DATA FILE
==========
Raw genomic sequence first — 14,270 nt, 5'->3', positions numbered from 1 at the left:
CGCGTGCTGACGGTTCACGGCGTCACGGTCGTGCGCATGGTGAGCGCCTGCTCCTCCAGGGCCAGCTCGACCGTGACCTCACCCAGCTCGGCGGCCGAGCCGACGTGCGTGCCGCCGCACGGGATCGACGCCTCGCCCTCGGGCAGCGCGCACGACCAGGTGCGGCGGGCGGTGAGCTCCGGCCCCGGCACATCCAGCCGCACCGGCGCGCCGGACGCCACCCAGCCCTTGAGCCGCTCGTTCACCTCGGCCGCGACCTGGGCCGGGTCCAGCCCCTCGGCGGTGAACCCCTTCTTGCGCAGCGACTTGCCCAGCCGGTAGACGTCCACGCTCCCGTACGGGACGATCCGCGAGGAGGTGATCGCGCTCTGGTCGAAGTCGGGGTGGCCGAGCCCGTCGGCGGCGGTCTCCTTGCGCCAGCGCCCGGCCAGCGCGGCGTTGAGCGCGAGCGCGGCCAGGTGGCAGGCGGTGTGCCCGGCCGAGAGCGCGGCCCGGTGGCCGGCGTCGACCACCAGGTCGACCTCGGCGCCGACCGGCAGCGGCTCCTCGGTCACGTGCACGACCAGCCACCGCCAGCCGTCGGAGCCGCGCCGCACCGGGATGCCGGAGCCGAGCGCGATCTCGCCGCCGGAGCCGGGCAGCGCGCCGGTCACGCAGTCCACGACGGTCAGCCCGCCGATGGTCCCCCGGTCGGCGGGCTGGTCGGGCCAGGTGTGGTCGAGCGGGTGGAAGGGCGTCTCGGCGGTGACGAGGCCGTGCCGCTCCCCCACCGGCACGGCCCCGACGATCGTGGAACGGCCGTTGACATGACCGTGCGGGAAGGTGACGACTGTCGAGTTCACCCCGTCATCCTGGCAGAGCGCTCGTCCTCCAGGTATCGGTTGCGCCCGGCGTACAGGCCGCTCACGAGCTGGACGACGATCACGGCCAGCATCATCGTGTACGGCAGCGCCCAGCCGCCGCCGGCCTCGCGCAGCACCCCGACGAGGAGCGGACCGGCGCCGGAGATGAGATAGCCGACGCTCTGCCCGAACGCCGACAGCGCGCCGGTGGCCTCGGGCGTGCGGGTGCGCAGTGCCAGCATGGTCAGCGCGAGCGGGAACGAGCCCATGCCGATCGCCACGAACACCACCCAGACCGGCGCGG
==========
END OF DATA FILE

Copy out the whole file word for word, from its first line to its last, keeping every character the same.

Raw genomic sequence first — 14,270 nt, 5'->3', positions numbered from 1 at the left:
CGCGTGCTGACGGTTCACGGCGTCACGGTCGTGCGCATGGTGAGCGCCTGCTCCTCCAGGGCCAGCTCGACCGTGACCTCACCCAGCTCGGCGGCCGAGCCGACGTGCGTGCCGCCGCACGGGATCGACGCCTCGCCCTCGGGCAGCGCGCACGACCAGGTGCGGCGGGCGGTGAGCTCCGGCCCCGGCACATCCAGCCGCACCGGCGCGCCGGACGCCACCCAGCCCTTGAGCCGCTCGTTCACCTCGGCCGCGACCTGGGCCGGGTCCAGCCCCTCGGCGGTGAACCCCTTCTTGCGCAGCGACTTGCCCAGCCGGTAGACGTCCACGCTCCCGTACGGGACGATCCGCGAGGAGGTGATCGCGCTCTGGTCGAAGTCGGGGTGGCCGAGCCCGTCGGCGGCGGTCTCCTTGCGCCAGCGCCCGGCCAGCGCGGCGTTGAGCGCGAGCGCGGCCAGGTGGCAGGCGGTGTGCCCGGCCGAGAGCGCGGCCCGGTGGCCGGCGTCGACCACCAGGTCGACCTCGGCGCCGACCGGCAGCGGCTCCTCGGTCACGTGCACGACCAGCCACCGCCAGCCGTCGGAGCCGCGCCGCACCGGGATGCCGGAGCCGAGCGCGATCTCGCCGCCGGAGCCGGGCAGCGCGCCGGTCACGCAGTCCACGACGGTCAGCCCGCCGATGGTCCCCCGGTCGGCGGGCTGGTCGGGCCAGGTGTGGTCGAGCGGGTGGAAGGGCGTCTCGGCGGTGACGAGGCCGTGCCGCTCCCCCACCGGCACGGCCCCGACGATCGTGGAACGGCCGTTGACATGACCGTGCGGGAAGGTGACGACTGTCGAGTTCACCCCGTCATCCTGGCAGAGCGCTCGTCCTCCAGGTATCGGTTGCGCCCGGCGTACAGGCCGCTCACGAGCTGGACGACGATCACGGCCAGCATCATCGTGTACGGCAGCGCCCAGCCGCCGCCGGCCTCGCGCAGCACCCCGACGAGGAGCGGACCGGCGCCGGAGATGAGATAGCCGACGCTCTGCCCGAACGCCGACAGCGCGCCGGTGGCCTCGGGCGTGCGGGTGCGCAGTGCCAGCATGGTCAGCGCGAGCGGGAACGAGCCCATGCCGATCGCCACGAACACCACCCAGACCGGCGCGG